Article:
June 22, 2009 |
"Don't let anyone tell you to give up on your dreams," Metric singer Emily Haines urged the crowd at the Trocadero Friday night. "We haven't given up on ours. " That kind of sentiment - vague but forceful, generic yet impassioned - is a rock star's stock in trade, but these guys aren't stars, exactly. In a shimmering minidress, her frame silhouetted by fog and blue backlights, Haines played the sultry frontwoman, but she couldn't resist cracking the occasional goofy smile, her tongue protruding in mock disbelief.
August 16, 1989 |
More than anything else, last night's rock and roll show at the Mann Music Center was a lesson in the pros and cons of professionalism. The Replacements, notorious bad boys of the genre, began their opening set five minutes EARLY. Led by a coherent, emotive Paul Westerberg, the band crammed 12 songs into 40 minutes without shortchanging any of them. (Among the highlights: an ironic, twisted-smile treatment of the Rolling Stones' "Happy," and the furiously determined "Alex Chilton.
July 3, 2009
TWO HUNDRED and thirty years ago, John Adams called it the Day of Deliverance. In our hometown of Philadelphia, we begin the celebration of the Fourth of July, appropriately, at Independence Hall with political rhetoric and prestigious award ceremonies and the tapping of the Liberty Bell. The patriotic nostalgia permeates the air while Ol' Glory waves at us from all directions as the sweet sounds of classic anthems electrify our senses. As we remember the Spirit of '76, let us ponder the words of Thomas Jefferson: "We hold these truths to be self-evident, that All Men are Created Equal.
March 25, 2010 |
At the height of his hair-metal fame, you'd hardly have pegged Jon Bon Jovi as the type to get nostalgic for simpler times. But age - his and, more to the point, his audience's - has a way of shifting perspective. At the sold-out Wachovia Center on Tuesday night, the bad-boy anthems of Bon Jovi's youth were outnumbered by recent songs built on inspirational nostrums and blue-collar solidarity. (The band also played the venue twice yesterday: another sold-out concert last night, and a late-afternoon show for fans of Bon Jovi's departed arena football team, the Philadelphia Soul.
November 29, 2002 |
Donnie Hathaway, Nina Simone, Stevie Wonder, N'Dambi . . . there are musicians whose albums we dig out when we desire more than just a groove. Another such artist, Osunlade, will be at Fluid tonight on the Got Soul & R2 Records Tour. Osunlade - producer, house DJ, remixer and Ifa priest - has the ability to reach beneath our layers with either instrumentals or anthems that "say something. " His latest, New Day, under the moniker Atelewo, has rhythms that get your body parts moving - your knees bounce, your fingers snap, and your ears focus on the vocals in hopes of discerning what is being breathed into your soul.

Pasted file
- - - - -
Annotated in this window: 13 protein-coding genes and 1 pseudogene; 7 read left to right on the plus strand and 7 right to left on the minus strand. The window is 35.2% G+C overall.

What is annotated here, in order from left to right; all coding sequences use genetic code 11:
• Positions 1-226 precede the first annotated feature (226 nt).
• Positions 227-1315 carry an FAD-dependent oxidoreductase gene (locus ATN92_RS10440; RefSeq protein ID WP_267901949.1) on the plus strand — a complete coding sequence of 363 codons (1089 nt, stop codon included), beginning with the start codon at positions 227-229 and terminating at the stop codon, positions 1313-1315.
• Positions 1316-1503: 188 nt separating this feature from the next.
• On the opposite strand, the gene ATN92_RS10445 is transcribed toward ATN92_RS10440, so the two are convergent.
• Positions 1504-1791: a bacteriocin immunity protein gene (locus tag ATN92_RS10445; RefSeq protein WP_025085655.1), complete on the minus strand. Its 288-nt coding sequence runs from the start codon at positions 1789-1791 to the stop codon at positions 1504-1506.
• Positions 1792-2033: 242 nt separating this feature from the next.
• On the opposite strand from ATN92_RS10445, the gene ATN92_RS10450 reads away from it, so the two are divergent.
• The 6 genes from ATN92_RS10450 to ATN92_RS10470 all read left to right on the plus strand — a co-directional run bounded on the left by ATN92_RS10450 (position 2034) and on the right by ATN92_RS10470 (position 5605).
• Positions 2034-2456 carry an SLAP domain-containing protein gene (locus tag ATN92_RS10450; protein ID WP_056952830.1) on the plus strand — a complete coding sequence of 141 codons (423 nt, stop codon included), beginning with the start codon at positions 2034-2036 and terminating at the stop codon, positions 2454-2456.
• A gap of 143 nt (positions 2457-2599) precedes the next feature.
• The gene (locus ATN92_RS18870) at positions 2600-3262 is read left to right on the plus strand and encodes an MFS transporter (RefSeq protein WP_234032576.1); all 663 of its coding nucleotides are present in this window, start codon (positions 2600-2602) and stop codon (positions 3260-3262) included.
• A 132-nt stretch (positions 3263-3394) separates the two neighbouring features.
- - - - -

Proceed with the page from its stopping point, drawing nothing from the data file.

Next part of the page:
July 29, 2002 |
When playing your trademark flying drum kit isn't an option (former Motley Crue skinsman Tommy Lee is sticking to guitar and lead vocals on his current solo tour), there's always the breast cam to give fans big rock bang for their buck. Two songs into his 75-minute exercise in nu-metal banality at the Trocadero Friday night, the rail-thin and tattooed Lee scanned the half-full house for about 10 minutes with his camera, encouraging female fans to lift their shirts. A handful complied, but in a stroke of Girls Gone Wild meets Spinal Tap hormonic convergence, it was impossible to see them on the giant video screen thanks to a glare from the stage lights.
January 5, 2005
Those NFL national anthems aren't so Super I WISH THE beloved Eagles success on the road to the Super Bowl - but why does the NFL have to overproduce the national anthem every year at that game? Once it would be performed by a man with a trumpet, or one singer a cappella, or a chorus. Now it is a combined marching band and a symphony orchestra. There is not enough time for all those musicians to get on and off the field. (Symphony orchestras are bad enough, but they're even worse when the kettledrums are played by women.
June 7, 2004 |
When the emerging Irish singer and songwriter Simple Kid and his two accompanists took the stage late Saturday night at the North Star Bar, they faced a scene known to most performers who are just starting out: The room was nearly empty, and though a few early adopters sang the words to the songs, most patrons were indifferent. The kid - known to his mom as Ciaran McFeely - made a valiant effort to enchant them. Starting with "Hello," the anthemic introductory number from his just-issued debut, 1, he dispensed stompy drum-machine-based rock grooves set against neatly strummed acoustic guitars and backwaters banjo (from multi-instrumentalist Matt Jones)
July 14, 1997 |
At an age when most performers are inclined to sleepwalk through their hits, veteran belter Tina Turner still goes to extravagant lengths to entertain. Friday at the Waterfront Entertainment Centre, after two hours of near-constant motion, the 57-year-old Turner began priming the crowd for her signature finale, a soul-revue-style treatment of "Proud Mary. " But something caught her eye, and she interrupted her introduction to invite an elderly woman onstage. As "Proud Mary" gathered intensity, Turner held and danced with the woman, Mitzi Goldman, who was celebrating her 90th birthday.
May 22, 1993 |
Consider the facial expressions of the average arena rock star. The bassist's brow furrowed in concentration. The guitarist's pained, mid-solo grimace. The vocalist's patented Mick Jagger megaphone mouth, the better to serve as cheerleader - or drill sergeant. Thursday at the Theater of Living Arts, the six men of Australia's INXS added a few new faces to the repertoire. The look of giggling and belly laughter and genuine surprise. INXS has its share of fun when it plays hockey rinks like the Spectrum, its usual Philadelphia home.